Seaside architecture is one of my things. I love looking around resorts that still have signs of Victorian splendour, things like pavilions, piers and lidos where summer’s past were once spent. Although our British seaside is having a resurgence due to the summer of staycations, many of our wonderful coastal resorts are in states of almost glorious decay, with signs all around of what was once a glorious heyday.
Llandudno is just one of those places. I had last visited Llandudno in 1985 as a young girl. It was a favourite place when I was a child, a counterpoint to the more earthy Rhyl where we spent lots of summer holidays. Llandudno was a day trip to a posher resort, one where we would eat chips in the splendid pier pavilion and then take a promenade along the pier. I loved Llandudno then, but hadn’t visited it in over 30 years, would it still be a special place?
The answer was an overwhelming yes. The sad news is that the Pier Pavilion is now long gone, the victim of an arson attack in 1994. All that remains are some of the wrought iron pillars and a staircase to nowhere, one that still retains an eerie beauty, but faces an uncertain future as the site looks towards redevelopment. The site is a bit of an eyesore, it has to be said, but looking at the plans for the apartments that may replace it, I’d personally still prefer the staircase and pillars of the pavilion – they at least tell a story.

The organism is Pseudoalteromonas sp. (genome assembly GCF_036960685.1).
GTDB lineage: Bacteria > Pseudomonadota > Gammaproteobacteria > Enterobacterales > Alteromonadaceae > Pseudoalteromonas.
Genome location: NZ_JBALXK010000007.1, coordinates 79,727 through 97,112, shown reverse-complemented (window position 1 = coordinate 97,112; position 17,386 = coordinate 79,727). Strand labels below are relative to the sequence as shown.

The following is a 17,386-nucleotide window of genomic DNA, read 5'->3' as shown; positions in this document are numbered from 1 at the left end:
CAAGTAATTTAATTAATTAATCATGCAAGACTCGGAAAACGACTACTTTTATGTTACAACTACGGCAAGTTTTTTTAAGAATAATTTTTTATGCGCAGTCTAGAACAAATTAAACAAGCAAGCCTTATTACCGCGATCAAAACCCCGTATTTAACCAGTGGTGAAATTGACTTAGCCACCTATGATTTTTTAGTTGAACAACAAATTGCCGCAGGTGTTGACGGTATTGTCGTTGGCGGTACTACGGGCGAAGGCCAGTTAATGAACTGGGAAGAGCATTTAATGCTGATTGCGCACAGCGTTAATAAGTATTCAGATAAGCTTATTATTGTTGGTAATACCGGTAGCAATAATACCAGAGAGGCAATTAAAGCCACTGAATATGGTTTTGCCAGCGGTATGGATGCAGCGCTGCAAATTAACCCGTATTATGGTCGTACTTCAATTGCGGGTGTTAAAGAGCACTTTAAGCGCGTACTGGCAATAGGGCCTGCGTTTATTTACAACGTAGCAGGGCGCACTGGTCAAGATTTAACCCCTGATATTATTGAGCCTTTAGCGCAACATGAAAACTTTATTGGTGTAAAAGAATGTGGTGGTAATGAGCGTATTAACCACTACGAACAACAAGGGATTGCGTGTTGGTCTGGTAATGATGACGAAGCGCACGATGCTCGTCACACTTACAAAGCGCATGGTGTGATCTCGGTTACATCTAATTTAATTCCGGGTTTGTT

Whilst the Pier Pavilion is no more, the Pier itself is in far better shape. Built in 1878, our Victorian forbearers had to pay to enjoy their promenade, but we can now walk for free. The Pier is in lovely condition, with the blue and white metalwork making a wonderful statement, especially on a sunny day. Many of the little huts are home to small businesses, whilst the larger pavilion at the end of the pier is home to an amusement arcade.
From the Pier you can enjoy stunning views across the sea, with the Great Orme in one direction and the Little Orme and Llandudno sea front in the other.
For lovers of architecture, the Pier is a feast for the eyes, with beautiful glasswork dating from the Victorian and Edwardian era, as well as the already mentioned wrought iron work. And there are cute souvenirs to pick up as you make your way along the pier, as well as some fresh and reasonably priced seafood, or that seaside favourite, fish and chips.